Except that part of his job there was to test air-quality at the 9/11 site, something we know the EPA lied about under political pressure.

Is there any evidence of faked results? I was under the impression that the EPA made a misleading statement and that Millette was involved later on in providing accurate information for the situation at Ground Zero? Is there any evidence of impropriety on his behalf whatsoever?


It would be like getting an ex-Union Carbide engineer to test water quality in Bhopal. Of course his previous position would influence his mindset on the matter.

Would it? Are you saying that once a large company or organisation is involved in a scandal, all of their engineers or scientists should become unemployable? That seems to be the implication here.



I expressly and deliberately referenced the OS community as a whole, as opposed to you specifically. I am not the one seeing things that are not there.

You actually specifically mentioned me when talking about 'bringing up his religion'. Please don't play innocent, if you're going to accuse someone of something, accuse them explicitly. I don't claim that 'all truthers think victims are fake' because a few idiots do. You can appreciate why I saw something aimed at me.


...while he was at a tenured position at a physics department at a University...

Do the math...

As far as I am aware the research was done after his retirement. The paper itself was published something like 3 years later. Do you know for sure that what you are saying is the case? I was under the impression he conducted this research post retirement.


Shadowy group?

No, nobody was hiding the fact that they didn't like the research he was doing and preferred he not do it at that University.

Do you really think this sort of thing is not routine in academia, if so you are far more naive than I could have imagined.

It's certainly not routine. Especially if he indeed had tenure (I don't think I've seen any mention of this). Are you in academia yourself? Have you experienced this personally?
edit on 30/5/12 by exponent because: fixing quotes



posted on May, 30 2012 @ 05:01 AM
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reply to post by exponent
 





all of their engineers or scientists should become unemployable?


Don't read selectively, almost every response of yours is out of context and badly mangles the sense of the thing it replies to.

I wrote BHOPAL, indicating that yes, he would be unemployable IN THAT CONTEXT because of the allegations (not what he was or was not actually guilty of in a personal capacity) surrounding that incident.

I take it you know the connection between Union Carbide and Bhopal.

I wrote:



There is no call to even mention Jones' Mormonism nor whether chooses to subsequently the mating behaviour of Zorgs from the planet Beejubs V, it is highly irrelevant to the question at hand, yet OS'ers routinely get a free pass on this sort of nonsense.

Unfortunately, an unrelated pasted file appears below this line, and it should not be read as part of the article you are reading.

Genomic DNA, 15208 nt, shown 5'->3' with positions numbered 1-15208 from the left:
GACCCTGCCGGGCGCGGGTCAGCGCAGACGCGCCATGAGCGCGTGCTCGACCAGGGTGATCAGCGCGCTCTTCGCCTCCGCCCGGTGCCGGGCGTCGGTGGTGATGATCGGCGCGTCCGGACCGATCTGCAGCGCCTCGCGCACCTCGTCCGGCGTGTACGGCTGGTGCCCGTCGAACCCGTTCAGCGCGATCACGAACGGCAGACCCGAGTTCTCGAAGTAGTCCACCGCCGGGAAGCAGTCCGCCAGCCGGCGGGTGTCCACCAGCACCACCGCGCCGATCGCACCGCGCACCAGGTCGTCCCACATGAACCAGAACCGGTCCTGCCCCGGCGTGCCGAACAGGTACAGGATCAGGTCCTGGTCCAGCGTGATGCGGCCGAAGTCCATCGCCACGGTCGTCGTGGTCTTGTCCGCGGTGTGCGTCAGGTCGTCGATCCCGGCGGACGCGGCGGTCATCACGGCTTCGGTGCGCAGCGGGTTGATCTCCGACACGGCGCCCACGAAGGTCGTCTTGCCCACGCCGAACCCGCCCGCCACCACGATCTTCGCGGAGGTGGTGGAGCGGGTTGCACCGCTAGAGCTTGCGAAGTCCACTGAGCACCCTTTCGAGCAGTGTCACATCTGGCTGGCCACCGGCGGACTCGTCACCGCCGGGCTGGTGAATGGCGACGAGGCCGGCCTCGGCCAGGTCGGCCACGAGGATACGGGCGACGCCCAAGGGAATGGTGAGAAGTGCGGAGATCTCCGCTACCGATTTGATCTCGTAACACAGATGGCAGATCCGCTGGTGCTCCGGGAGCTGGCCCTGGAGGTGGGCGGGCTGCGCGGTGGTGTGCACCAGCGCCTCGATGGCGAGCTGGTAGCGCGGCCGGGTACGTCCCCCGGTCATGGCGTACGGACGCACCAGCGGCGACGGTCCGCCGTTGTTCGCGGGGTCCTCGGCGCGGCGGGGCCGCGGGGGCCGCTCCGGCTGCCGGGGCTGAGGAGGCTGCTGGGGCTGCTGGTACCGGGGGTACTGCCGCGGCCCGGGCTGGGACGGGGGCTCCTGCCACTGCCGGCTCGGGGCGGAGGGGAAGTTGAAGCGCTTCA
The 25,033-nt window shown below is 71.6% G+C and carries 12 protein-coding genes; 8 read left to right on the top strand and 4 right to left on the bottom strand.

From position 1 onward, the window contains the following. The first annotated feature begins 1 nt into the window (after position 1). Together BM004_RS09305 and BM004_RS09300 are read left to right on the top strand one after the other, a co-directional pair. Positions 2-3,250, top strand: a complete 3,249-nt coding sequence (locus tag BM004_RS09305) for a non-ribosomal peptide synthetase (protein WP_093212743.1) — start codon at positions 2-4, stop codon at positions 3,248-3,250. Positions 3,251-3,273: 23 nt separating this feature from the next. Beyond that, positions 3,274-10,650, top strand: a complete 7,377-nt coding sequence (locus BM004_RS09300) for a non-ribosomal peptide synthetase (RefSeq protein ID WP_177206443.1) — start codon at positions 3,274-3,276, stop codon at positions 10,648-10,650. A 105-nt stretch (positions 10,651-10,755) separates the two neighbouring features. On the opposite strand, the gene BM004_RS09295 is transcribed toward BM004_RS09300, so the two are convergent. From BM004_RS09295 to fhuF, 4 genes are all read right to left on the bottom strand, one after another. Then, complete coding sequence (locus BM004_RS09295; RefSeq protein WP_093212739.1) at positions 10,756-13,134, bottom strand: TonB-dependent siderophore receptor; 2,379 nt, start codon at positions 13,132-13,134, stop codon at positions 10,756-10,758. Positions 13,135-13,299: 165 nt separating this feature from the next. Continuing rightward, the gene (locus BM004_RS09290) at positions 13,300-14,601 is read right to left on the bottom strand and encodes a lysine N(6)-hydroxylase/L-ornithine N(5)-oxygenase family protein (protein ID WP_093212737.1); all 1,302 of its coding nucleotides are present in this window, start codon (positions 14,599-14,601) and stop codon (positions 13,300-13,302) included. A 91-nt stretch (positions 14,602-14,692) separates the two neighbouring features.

Please read the whole quote, not just the words that you would like to take offence to.




As far as I am aware the research was done after his retirement. The paper itself was published something like 3 years later. Do you know for sure that what you are saying is the case? I was under the impression he conducted this research post retirement.


You may be right. In that case I don't know where he got the equipment from and why he does not still access to it.

The fact of the matter remains that it is YOUR (as the larger OS movement) contention that this test would solve the issue, not his. As far as I understand his position, and the broader truther position, is that the only reason you could think that is if you are being willfully obtuse. That is the direction I lean in anyway.

If calling for this test demonstrates a penchant for obfuscation, why should he oblige? He is not being paid by anyone to do anything and nothing he does you will ever satisfy you anyhow.

Whatever the case may be, here you had someone who was in a position to do the test for you, you were paying him already. Why was he not pushed to do this allegedly trivial step and solve the question once and for all?

Why is this crucial test now suddenly not important anymore?
edit on 30-5-2012 by Darkwing01 because: (no reason given)
edit on 30-5-2012 by Darkwing01 because: (no reason given)



posted on May, 30 2012 @ 05:28 AM
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Originally posted by Darkwing01
The fact of the matter remains that it is YOUR (as the larger OS movement) contention that this test would solve the issue, not his.


That's not true. Jones admitted that there were inconsistencies in his work and he claimed that he would address these in a subsequent paper. He has not done so.



posted on May, 30 2012 @ 06:35 AM
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Originally posted by Darkwing01
Don't read selectively, almost every response of yours is out of context and badly mangles the sense of the thing it replies to.

I wrote BHOPAL, indicating that yes, he would be unemployable IN THAT CONTEXT because of the allegations (not what he was or was not actually guilty of in a personal capacity) surrounding that incident.

I take it you know the connection between Union Carbide and Bhopal.

I'm asking you questions, I'm not demanding you support a certain position. My problem is that you seem to be implying certain things, and then refining the position while complaining at me. Perhaps I am not understanding completely, but that is why I am asking questions.